to name but a few.

      Oh, and BTW how did we save the LSM from itself? Get this. Back on September 23, 2010 it issued a 3-page, 3-count Citation against Blackie signed off by The Society's Ms Marilyn Billinkoff, Deputy Chief Executive Officer. The actual initials of the parties involved were used even those of an organzation instantly recognizable to everyone. Anyone with half a brain can connect the dots. So we changed that before publishing the document. The complaints became "Mr. Y" (What a guy that "Mr. Y!") a lawyer and "The Bully" a non-lawyer while the corporation became ZZZ.

      My God imagine a super injunction in the hands of the LSM! There's a lot more to be written before Blackie becomes a footnote at The Law Society of Manitoba.

      Finally, after reading the Time Magazine article, "Battle Between Privacy and the Press" describing the power of Twitter combined with The Society's Draconian approach to the public interest, mixed in with a little conspiracy theory, we wondered could an @Blackie emerge followed by copycats? Interesting to speculate.

      Now back to Private Ryan. Read on.

      Clare L. Pieuk
      Battle Between Privacy and the Press
      By Eben Harrell
      Tuesday, May 24, 2011Manchester United's Ryan Giggs, on May 24, 2011 (Nigel Roddis/Reuters)

      It was the final act in what Britain's Daily Mail called "one of the biggest acts of civil disobedience in modern times."

      Chafing under a court order that barred the press from naming a top player in an English soccer club who was alleged to have had an affair with a reality-TV star, Britons took to Twitter. By May 21, details of the affair had been leaked so widely on the Internet that over 50,000 users had tweeted the name of the player: Manchester United midfielder Ryan Giggs. By Monday, a member of Parliament felt the situation so absurd that he named Giggs in a parliamentary session, knowing full well that under an 1840 law granting parliamentary privilege, the courts can't restrict MPs' comments in Parliament — or the publication of those comments. So British media outlets were free to splash headlines about Giggs' alleged infidelity, breaking the worst-kept secret in sports.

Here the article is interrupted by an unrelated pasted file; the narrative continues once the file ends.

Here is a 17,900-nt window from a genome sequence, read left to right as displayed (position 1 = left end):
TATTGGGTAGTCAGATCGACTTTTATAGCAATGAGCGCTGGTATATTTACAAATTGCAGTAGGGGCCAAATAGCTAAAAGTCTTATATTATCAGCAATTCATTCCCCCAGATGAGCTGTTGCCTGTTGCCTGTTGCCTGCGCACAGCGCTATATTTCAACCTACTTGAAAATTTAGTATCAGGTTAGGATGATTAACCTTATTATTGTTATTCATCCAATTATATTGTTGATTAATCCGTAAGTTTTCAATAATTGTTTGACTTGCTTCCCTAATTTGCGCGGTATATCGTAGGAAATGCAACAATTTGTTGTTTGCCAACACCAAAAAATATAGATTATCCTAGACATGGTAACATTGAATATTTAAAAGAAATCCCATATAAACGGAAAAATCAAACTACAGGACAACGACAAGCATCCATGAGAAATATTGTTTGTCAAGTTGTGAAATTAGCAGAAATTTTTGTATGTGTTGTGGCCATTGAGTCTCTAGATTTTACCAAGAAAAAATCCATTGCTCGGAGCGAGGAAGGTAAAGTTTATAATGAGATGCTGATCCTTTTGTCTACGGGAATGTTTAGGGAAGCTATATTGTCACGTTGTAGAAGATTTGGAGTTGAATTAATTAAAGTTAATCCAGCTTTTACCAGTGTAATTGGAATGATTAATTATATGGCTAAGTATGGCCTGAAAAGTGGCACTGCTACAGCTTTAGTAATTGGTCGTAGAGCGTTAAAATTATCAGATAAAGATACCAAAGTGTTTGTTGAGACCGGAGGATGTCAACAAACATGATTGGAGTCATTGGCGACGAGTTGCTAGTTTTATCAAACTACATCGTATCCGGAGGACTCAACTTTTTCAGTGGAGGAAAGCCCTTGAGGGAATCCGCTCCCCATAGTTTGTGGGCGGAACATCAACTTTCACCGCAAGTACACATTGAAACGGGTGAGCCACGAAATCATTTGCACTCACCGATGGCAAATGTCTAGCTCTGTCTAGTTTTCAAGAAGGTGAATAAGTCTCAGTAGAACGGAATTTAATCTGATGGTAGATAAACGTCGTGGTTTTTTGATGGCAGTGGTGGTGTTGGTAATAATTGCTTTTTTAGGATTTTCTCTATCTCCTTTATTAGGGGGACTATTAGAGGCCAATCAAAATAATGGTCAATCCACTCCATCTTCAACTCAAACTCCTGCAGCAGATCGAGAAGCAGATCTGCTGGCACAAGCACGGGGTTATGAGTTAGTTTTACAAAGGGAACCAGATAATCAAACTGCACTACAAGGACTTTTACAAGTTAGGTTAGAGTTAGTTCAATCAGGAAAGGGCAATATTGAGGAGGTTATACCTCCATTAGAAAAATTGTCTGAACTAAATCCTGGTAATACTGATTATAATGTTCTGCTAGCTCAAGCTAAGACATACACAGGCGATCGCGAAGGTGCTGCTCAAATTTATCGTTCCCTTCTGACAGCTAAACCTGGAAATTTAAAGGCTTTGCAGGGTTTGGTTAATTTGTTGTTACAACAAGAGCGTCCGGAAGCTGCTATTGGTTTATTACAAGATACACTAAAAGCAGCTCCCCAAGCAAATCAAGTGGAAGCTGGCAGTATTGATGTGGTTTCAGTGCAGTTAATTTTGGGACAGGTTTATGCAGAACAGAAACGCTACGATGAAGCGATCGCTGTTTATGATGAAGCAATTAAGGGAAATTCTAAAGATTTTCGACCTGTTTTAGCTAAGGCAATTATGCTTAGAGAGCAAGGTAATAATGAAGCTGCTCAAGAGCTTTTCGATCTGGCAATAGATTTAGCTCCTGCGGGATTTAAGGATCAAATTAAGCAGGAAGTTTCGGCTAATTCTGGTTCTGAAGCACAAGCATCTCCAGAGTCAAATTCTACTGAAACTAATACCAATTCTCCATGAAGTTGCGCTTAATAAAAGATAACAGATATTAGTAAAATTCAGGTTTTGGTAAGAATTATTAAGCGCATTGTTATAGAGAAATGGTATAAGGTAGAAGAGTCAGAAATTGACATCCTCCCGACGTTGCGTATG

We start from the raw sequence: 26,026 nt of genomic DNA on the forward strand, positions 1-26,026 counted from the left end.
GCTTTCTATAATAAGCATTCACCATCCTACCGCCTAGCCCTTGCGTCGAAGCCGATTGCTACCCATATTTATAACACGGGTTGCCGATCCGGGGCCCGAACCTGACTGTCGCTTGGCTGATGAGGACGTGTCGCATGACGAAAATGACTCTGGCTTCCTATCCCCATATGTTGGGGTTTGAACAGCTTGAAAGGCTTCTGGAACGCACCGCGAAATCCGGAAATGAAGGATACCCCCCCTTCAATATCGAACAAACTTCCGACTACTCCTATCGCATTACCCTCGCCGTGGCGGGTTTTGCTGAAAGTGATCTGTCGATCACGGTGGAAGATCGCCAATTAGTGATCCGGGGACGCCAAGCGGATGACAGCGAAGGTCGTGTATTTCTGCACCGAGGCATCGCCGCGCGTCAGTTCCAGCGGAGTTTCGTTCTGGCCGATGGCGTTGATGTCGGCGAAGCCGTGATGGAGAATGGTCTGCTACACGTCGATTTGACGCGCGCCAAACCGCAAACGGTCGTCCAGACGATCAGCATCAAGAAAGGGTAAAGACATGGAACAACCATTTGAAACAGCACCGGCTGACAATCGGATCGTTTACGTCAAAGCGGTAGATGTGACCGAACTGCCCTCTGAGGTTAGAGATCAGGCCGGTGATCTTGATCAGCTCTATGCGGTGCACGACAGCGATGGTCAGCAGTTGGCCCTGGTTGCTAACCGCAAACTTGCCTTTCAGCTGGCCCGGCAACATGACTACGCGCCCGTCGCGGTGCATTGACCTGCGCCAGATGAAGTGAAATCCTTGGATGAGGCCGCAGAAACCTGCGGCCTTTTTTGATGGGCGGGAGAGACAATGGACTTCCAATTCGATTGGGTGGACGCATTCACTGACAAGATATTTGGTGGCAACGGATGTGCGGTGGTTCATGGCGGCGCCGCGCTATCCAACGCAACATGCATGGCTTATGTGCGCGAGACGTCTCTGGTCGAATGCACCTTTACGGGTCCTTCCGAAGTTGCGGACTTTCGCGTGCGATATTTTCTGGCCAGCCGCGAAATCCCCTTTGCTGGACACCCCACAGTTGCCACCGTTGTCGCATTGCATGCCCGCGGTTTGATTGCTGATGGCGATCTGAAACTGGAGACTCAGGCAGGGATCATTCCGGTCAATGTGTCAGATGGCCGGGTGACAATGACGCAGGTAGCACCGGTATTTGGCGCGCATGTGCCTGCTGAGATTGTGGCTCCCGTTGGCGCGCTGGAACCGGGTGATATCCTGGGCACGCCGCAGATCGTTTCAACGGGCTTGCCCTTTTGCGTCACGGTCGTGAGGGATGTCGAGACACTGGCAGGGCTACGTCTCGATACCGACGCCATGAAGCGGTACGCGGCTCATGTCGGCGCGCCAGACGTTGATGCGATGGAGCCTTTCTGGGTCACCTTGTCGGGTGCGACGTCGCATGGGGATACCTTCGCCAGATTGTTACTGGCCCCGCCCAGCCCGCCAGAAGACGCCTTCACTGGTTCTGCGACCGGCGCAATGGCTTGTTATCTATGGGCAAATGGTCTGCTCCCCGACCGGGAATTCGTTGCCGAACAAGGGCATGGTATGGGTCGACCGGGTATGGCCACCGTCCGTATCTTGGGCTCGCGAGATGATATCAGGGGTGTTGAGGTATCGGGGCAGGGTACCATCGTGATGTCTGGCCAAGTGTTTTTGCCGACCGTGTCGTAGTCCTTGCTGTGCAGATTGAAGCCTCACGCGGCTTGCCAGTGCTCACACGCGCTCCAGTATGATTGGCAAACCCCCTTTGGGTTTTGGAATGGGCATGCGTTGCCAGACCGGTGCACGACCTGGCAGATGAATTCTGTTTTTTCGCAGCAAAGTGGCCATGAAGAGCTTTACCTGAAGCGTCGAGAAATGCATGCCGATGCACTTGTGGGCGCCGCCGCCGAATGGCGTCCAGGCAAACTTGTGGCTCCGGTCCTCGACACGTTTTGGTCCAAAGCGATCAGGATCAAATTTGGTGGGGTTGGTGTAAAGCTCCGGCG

Britain's privacy law is one of the most protective in the developed world. It is also one of the most immature. Since the law came into force in 2000, celebrities have been able to obtain injunctions that prevent the publication of personal details ranging from carnal indiscretions to more serious issues, as long as the courts agree that the details violate their right to privacy and aren't matters of real public interest. In some cases, so-called super-injunctions prohibit newspapers from even acknowledging the existence of the court order.

      But while Britain's mainstream media have been reluctantly inhibited by these laws, the cacophony of new media has proved almost impossible to police. In the Giggs case, various judges have suggested that Twitter users could be in contempt of court — but how to prosecute tens of thousands of people, many of them anonymous? Giggs has sued Twitter for the identity of the user he believes was the first to leak details of his affair, but obtaining information from the California-based company is a jurisdictional nightmare. Speaking about the thorny task of balancing a right to privacy with a right to free speech, Prime Minister David Cameron on Monday admitted that Britain should review its privacy law, saying that "it is rather unsustainable, this situation where newspapers can't print something that everyone else is clearly talking about."